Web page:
The majority of the inflation from 2012 occurred in the first quarter with extremely high monthly rates of inflation. Overall in 2012 there were 6 very inflationary months (on a monthly basis), 5 slightly deflationary months and 1 very deflationary month (November). The first month of 2013 started out pretty inflationary but the first quarter of the year generally shows the most inflation for the entire year.
See Table below
Looking back at 2012 we can see deflationary forces building. Our friends at Elliottwave believe that more deflation is on the way and that its strength will build. The FED is cranking up QE3 in an effort to prevent it. So it will be interesting to see if the FED or the market is stronger and if in the long run you can solve the debt problem with more debt.
Key Economic Index Turns South
By Elliott Wave International
The federal government defines the Producer Price Index (PPI) as “the average change over time in the selling prices received by domestic producers for their output.”
[editor’s note: Producer Prices are the costs producers have to pay for the components they use to build things. If they go up companies have to charge more just to break even.]
With help from the Federal Reserve’s massive inflationary policies, the PPI has climbed even as the economy began to fall in 2008-09.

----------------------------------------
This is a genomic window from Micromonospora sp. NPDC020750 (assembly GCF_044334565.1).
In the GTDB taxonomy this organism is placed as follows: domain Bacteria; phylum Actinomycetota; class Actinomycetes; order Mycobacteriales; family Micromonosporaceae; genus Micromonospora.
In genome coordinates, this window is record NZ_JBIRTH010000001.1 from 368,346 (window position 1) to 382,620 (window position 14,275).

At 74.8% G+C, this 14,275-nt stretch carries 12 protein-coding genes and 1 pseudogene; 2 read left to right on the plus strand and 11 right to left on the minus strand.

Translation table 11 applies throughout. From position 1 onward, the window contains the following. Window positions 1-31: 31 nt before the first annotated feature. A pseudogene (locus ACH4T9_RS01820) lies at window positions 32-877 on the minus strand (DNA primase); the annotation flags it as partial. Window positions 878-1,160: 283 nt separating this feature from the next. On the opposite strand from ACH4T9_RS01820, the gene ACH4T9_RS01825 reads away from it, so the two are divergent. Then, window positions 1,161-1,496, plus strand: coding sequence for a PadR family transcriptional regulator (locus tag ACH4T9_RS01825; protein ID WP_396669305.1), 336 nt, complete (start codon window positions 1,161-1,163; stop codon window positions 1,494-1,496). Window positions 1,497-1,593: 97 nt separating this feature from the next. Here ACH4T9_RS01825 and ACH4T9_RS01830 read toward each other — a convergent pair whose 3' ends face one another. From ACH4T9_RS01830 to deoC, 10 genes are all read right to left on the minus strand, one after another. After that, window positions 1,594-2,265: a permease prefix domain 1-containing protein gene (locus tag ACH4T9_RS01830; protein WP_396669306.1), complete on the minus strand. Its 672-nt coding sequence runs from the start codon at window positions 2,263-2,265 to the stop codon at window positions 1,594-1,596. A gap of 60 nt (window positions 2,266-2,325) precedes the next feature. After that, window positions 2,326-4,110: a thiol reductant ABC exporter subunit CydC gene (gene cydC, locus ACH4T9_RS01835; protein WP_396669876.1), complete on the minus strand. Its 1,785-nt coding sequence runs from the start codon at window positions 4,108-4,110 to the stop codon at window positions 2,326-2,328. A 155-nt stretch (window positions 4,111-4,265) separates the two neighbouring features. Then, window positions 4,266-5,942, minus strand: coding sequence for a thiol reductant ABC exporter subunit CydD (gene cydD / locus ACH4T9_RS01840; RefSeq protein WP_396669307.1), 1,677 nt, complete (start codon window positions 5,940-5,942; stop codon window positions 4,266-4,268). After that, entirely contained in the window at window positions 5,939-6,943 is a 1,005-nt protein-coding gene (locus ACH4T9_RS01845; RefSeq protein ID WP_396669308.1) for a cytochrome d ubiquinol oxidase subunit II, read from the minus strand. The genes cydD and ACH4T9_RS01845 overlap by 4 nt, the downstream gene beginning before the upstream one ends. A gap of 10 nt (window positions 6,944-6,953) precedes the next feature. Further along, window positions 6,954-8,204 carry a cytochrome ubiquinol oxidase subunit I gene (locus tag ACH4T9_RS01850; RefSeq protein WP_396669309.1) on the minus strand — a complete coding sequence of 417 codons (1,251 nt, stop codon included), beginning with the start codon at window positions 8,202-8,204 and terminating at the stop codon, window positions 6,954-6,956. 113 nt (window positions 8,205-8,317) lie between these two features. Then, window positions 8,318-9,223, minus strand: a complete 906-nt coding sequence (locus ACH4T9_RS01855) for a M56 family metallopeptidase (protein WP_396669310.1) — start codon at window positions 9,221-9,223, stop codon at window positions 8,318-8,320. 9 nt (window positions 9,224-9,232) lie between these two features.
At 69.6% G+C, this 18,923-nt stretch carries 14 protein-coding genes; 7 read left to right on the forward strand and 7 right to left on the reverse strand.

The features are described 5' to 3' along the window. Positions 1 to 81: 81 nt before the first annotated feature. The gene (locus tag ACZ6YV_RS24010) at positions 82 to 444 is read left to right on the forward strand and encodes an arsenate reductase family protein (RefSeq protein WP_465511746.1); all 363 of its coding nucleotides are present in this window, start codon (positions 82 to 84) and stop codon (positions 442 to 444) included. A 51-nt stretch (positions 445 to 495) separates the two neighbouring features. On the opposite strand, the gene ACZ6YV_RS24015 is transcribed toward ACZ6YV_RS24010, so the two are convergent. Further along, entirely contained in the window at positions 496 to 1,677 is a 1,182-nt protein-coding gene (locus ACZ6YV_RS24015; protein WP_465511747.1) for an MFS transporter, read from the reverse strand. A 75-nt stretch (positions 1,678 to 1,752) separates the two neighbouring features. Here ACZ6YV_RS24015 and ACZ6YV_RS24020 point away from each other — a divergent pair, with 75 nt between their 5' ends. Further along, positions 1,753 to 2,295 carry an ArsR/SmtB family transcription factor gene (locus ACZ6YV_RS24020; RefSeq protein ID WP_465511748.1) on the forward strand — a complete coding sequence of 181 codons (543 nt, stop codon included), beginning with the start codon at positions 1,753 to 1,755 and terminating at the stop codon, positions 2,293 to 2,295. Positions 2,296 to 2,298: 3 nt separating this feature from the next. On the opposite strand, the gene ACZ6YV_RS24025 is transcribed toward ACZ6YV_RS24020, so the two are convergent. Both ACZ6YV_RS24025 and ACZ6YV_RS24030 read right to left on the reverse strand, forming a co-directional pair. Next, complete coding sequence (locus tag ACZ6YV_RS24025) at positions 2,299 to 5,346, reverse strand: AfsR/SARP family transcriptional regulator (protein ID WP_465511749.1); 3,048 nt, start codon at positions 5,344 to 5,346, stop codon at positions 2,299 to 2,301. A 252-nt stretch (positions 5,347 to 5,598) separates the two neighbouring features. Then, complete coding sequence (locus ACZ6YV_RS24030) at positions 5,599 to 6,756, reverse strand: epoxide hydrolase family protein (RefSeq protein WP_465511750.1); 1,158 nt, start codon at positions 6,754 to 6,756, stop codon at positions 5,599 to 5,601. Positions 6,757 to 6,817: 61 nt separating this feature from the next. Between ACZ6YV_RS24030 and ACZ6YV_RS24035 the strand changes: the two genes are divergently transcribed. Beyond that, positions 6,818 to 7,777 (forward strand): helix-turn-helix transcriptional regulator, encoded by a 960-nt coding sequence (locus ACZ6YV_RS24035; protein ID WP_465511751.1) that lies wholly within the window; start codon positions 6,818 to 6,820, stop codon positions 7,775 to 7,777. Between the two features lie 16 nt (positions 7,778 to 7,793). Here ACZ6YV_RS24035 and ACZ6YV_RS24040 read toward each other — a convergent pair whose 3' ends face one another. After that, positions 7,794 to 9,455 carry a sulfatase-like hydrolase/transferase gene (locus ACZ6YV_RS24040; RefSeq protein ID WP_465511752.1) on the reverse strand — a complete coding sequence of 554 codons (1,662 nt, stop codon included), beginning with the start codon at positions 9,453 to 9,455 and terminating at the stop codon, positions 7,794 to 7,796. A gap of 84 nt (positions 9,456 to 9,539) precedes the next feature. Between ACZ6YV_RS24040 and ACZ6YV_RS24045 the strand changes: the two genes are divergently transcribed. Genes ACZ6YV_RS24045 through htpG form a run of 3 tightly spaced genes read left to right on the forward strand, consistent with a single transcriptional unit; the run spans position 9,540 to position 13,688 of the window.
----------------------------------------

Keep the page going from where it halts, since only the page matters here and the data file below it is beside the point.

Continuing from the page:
All the while, the financial media persisted with stories of an economic recovery. EWI analysts offer an independent perspective.
The New York Times declares, “Economic Gloom Starting to Lift.”
Corporate America, however, is not so sure. This chart of producer prices [wave labels removed] probably illustrates why. After years of largely uninterrupted growth, the Producer Price Index appears to be on the cusp of a critical reversal that should turn into a steady decline in wholesale prices.
Our friends at Elliott Wave International thought this message was important enough to repeat. So you can read the full text of the originally published December Article here. Or you can read a more recent post The Secret Word: Deflation – And the Next Five Years of Financial Turmoil~Tim McMahon, editor
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